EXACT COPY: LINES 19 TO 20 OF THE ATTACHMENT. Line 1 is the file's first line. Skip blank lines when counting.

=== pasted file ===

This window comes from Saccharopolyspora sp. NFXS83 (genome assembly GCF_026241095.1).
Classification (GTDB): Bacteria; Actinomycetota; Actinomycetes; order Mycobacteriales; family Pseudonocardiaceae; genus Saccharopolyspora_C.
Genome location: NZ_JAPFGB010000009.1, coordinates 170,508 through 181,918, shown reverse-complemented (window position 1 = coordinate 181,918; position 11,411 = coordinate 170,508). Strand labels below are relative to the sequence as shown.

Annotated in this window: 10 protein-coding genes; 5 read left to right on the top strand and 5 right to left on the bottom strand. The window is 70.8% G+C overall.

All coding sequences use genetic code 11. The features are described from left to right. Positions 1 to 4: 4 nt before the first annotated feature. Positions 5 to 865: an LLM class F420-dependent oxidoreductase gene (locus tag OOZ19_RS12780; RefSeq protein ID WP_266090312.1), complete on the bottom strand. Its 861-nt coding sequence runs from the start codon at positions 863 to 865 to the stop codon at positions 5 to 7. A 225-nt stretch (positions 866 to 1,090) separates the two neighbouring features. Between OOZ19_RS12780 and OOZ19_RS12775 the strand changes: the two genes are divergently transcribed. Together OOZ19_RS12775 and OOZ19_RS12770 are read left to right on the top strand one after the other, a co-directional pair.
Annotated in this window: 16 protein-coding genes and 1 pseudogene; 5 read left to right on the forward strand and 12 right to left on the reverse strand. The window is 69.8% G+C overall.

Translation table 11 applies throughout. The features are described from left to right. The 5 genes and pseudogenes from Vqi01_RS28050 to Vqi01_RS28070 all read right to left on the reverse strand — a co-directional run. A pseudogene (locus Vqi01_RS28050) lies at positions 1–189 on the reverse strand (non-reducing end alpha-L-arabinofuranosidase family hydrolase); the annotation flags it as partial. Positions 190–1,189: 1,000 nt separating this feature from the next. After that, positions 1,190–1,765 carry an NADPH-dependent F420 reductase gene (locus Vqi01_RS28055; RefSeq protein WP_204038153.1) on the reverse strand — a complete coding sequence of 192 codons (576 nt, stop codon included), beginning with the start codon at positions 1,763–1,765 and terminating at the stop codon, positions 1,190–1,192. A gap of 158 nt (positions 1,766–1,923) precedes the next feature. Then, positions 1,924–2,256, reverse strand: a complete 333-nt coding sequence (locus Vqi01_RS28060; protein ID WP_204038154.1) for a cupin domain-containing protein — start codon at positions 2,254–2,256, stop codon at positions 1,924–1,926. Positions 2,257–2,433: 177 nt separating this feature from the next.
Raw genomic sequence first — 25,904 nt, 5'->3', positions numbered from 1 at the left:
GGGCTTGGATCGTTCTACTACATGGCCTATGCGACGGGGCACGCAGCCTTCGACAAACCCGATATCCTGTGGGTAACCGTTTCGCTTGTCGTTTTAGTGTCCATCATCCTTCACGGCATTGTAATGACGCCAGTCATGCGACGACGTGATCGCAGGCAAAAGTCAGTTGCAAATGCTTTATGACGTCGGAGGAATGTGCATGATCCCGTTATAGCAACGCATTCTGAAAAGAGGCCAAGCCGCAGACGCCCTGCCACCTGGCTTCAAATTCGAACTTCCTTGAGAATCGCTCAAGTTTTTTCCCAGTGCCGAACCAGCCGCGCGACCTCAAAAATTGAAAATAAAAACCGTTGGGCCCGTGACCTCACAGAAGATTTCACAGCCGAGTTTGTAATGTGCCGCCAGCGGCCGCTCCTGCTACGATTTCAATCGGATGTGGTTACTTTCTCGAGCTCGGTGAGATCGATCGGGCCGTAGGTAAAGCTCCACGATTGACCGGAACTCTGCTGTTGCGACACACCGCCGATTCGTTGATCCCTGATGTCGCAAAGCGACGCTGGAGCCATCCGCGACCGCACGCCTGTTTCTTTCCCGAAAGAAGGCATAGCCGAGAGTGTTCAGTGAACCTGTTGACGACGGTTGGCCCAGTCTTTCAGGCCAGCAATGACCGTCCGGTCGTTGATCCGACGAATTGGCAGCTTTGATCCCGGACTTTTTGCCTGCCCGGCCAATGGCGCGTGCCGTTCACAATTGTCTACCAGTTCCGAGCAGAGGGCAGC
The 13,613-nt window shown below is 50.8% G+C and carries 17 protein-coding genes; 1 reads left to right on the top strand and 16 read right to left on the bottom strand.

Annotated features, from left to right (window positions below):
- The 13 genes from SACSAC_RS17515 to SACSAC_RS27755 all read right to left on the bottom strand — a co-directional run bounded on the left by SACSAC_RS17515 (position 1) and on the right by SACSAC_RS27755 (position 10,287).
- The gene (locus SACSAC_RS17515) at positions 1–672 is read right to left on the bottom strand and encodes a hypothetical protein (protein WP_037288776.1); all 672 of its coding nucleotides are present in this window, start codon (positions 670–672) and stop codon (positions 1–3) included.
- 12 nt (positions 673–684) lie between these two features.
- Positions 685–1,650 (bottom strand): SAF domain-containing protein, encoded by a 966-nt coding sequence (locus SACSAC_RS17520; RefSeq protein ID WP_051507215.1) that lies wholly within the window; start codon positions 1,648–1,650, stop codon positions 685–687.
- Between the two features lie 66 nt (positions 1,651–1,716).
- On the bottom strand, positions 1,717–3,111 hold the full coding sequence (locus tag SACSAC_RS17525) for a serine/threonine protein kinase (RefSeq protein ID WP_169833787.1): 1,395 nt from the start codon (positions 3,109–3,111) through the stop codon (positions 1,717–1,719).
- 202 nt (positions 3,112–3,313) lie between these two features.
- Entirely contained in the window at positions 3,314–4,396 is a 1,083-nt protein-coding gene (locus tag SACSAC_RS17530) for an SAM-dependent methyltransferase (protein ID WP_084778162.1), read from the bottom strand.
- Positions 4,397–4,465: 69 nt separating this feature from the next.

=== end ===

- Entirely contained in the window at positions 3,314–4,396 is a 1,083-nt protein-coding gene (locus tag SACSAC_RS17530) for an SAM-dependent methyltransferase (protein ID WP_084778162.1), read from the bottom strand.
- Positions 4,397–4,465: 69 nt separating this feature from the next.